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In conclusion, Type III networks can form a pattern even when the diffusing signals have the same range due to the capacitor effect of immobile reactants and associated reaction terms. Remarkably, this can happen even when the activator diffuses more than the inhibitor ( Appendix 3—figure 13 ). This in an intrinsic property of Type III topologies, where the immobile reactant acts as a buffer to amplify any small advantages or disadvantages over the inhibitor diverging quickly from the equilibrium state. In agreement with this finding, if the fast divergence of the immobile reactant is limited by a negative self-regulation, most networks are ofType II, meaning that their ability to compensate for the range of the mobile reactants depends on the relative speed at which each reactant grows. For example, in the Type II network shown in Appendix 3—figure 3 , this can happen only when the growth of the activator is slowed down sufficiently by the inhibitor through the negative cycle c 3 .

Appendix 3—figure 13
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In this case, there is an even larger flow of X from the first to the second cell. Initially, the immobile reactant Z is not able to compensate for this larger flow (see time point 0.15, where the …

The examples presented in this Appendix highlight that in classical two-reactant Turing models thedifferential diffusivity destabilizes the equilibrium state by maintaining an imbalance between reactants, which drives a further deviation from equilibrium. Importantly, the reaction terms of the Turing system guarantee that the deviation happens simultaneously above and below the equilibrium state. In the activator-inhibitor model, for example, the differential diffusivity not only gives an advantage to the self-enhancement of the activator but simultaneously to the auto-inhibition of the inhibitor. Therefore, in accordance with a recent proposal ( Klika et al., 2012 ), we suggest that the negative self-regulation of the inhibitor has a more important role than previously assumed.

In agreement with these observations, one-dimensional simulations like the one shown in Appendix 3—figure 8 reveal that the periodic patterns of Turing systems are formed with a simultaneous appearance of activation and inhibition peaks and that the patterning dynamics do not follow the sequence of events described by the LALI mechanism based on local auto-activation and lateral-inhibition. The periodic patterns therefore do not reflect a longer range of the inhibitor to limit the auto-activation. Instead, we propose that the periodic patterns of both the activator and the inhibitor reflect only one range, usually referred to as the wavelength, which is determined by the differential diffusion but also by reaction terms. According to this view, the periodic patterns formed in the activator-inhibitor model reflect different amplitudes of activator and inhibitor levels - rather than a difference in the ranges - that depend both on differential diffusivity and reaction terms.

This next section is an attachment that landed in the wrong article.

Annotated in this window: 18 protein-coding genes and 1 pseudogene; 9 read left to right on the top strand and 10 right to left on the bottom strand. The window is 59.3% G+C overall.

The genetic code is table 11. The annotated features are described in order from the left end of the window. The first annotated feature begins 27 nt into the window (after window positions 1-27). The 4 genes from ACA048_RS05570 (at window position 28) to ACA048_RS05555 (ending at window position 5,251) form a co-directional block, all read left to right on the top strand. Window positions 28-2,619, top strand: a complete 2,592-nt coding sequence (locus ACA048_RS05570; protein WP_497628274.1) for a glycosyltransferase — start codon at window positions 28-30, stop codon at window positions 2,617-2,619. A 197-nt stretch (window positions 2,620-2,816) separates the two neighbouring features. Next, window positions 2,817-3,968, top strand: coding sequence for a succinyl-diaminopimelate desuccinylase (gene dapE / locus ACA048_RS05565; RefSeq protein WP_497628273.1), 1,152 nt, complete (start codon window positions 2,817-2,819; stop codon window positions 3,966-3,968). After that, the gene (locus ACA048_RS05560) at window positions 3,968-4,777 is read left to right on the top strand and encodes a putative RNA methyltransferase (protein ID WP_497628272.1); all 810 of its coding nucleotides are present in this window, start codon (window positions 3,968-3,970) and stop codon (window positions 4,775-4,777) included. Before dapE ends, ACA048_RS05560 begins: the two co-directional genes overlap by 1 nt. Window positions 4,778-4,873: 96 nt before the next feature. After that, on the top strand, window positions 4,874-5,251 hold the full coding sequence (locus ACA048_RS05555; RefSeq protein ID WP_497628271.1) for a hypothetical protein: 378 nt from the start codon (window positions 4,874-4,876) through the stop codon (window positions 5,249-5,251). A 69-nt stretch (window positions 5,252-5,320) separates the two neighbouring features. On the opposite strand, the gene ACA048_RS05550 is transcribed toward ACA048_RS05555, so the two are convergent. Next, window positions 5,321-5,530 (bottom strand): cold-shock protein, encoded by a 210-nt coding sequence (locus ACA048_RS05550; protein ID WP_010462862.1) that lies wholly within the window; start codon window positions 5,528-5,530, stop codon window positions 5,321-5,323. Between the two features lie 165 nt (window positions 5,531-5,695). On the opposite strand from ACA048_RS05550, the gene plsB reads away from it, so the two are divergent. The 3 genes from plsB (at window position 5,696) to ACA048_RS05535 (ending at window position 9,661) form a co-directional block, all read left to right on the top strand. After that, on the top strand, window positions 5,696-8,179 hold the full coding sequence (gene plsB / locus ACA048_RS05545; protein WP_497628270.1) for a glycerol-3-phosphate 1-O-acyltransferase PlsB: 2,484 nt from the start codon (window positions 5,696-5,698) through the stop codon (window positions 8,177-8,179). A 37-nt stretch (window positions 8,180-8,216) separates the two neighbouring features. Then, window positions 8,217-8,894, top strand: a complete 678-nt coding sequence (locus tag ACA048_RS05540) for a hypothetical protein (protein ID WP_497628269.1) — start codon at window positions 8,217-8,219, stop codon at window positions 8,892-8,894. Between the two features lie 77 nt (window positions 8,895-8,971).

We therefore propose that the role of immobile reactants in Type II and Type III networks is not to implement an effective difference in the ranges of local auto-activation and long-range inhibition, but rather to help the system to diverge from equilibrium, which is normally achieved by differential diffusivity in classical two-component Turing systems. We find that immobile factors can help to destabilize the system, since they are not subjected to the equilibrating effect of diffusion and therefore fulfill a role as 'capacitors' that can integrate the effect of diffusing reactants to destabilize the reaction-diffusion system by quickly amplifying perturbations.

The networks presented in Figure 5—figure supplement 1 are all alternative implementations of synthetic reaction-diffusion systems obtained by addition of negative feedbacks to an existing synthetic circuit that implements a positive feedback. In contrast to classical activator-inhibitor models, these networks show that many realistic reaction-diffusion systems do not require differential diffusivity. In addition, given the explicit representation of cell-autonomous factors, these networks also suggest at which level of the signaling pathways the new feedbacks should be introduced. On theone hand, these predictions help to bridge the gap between theoretical models and real systems, and on the other hand they present engineers with new challenges for the implementation of specific synthetic network designs. The high-throughput results of RDNets can be used to choose the network design that better fits the available synthetic toolkits.

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Hurley BF
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Balabinis CP
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